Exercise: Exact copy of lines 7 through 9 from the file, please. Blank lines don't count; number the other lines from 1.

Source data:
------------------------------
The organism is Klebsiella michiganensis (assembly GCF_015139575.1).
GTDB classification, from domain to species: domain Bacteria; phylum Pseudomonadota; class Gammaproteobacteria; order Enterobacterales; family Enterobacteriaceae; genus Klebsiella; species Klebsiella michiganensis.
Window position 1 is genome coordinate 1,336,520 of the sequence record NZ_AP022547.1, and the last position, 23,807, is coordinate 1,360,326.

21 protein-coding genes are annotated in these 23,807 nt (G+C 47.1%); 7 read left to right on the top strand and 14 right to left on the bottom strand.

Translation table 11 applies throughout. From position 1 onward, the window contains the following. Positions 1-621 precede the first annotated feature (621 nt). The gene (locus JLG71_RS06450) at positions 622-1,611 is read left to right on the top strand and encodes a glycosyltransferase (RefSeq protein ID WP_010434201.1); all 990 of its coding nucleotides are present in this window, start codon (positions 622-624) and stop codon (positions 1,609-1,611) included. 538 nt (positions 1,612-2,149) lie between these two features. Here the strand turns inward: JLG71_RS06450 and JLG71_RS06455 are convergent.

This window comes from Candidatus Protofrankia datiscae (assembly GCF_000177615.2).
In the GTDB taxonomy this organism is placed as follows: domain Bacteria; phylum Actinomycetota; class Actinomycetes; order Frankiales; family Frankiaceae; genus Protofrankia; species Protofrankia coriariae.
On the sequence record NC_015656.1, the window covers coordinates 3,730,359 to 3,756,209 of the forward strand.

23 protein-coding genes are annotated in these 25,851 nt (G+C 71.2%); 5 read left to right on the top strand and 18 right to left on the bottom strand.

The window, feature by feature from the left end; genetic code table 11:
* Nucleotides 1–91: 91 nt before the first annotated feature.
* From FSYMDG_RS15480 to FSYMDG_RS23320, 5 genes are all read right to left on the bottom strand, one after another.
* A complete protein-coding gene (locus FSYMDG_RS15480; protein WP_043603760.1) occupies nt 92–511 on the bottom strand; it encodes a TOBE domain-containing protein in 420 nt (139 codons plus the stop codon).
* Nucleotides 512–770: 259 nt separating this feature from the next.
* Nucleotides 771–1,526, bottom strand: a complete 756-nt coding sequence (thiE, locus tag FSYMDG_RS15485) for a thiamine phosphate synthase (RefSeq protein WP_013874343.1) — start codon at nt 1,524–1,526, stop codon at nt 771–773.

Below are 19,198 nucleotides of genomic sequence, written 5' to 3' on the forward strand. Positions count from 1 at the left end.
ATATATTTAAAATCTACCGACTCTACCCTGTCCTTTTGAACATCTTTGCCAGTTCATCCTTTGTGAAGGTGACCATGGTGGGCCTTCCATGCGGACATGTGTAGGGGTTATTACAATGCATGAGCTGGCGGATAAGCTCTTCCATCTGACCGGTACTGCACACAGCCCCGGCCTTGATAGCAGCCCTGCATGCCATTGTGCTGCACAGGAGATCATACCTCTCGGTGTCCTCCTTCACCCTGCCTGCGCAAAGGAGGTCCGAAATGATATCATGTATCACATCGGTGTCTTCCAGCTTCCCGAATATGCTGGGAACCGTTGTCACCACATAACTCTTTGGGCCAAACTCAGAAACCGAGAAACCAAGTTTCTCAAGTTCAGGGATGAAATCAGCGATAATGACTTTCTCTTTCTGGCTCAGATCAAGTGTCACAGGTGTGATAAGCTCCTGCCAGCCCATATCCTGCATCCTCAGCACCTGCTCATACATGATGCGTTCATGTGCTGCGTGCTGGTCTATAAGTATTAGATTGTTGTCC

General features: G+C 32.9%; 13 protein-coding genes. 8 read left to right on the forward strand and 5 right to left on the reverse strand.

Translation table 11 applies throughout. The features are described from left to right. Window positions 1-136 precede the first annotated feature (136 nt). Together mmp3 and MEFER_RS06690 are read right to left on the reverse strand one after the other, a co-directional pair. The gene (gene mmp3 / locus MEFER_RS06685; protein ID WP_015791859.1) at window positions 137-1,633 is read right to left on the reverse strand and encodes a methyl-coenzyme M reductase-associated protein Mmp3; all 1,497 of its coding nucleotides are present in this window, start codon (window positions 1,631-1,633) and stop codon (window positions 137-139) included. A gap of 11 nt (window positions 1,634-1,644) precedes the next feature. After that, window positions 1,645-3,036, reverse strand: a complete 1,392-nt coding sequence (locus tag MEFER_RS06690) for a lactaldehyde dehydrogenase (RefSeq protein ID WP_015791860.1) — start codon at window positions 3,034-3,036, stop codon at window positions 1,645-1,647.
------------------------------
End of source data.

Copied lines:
In the GTDB taxonomy this organism is placed as follows: domain Bacteria; phylum Actinomycetota; class Actinomycetes; order Frankiales; family Frankiaceae; genus Protofrankia; species Protofrankia coriariae.
On the sequence record NC_015656.1, the window covers coordinates 3,730,359 to 3,756,209 of the forward strand.

23 protein-coding genes are annotated in these 25,851 nt (G+C 71.2%); 5 read left to right on the top strand and 18 right to left on the bottom strand.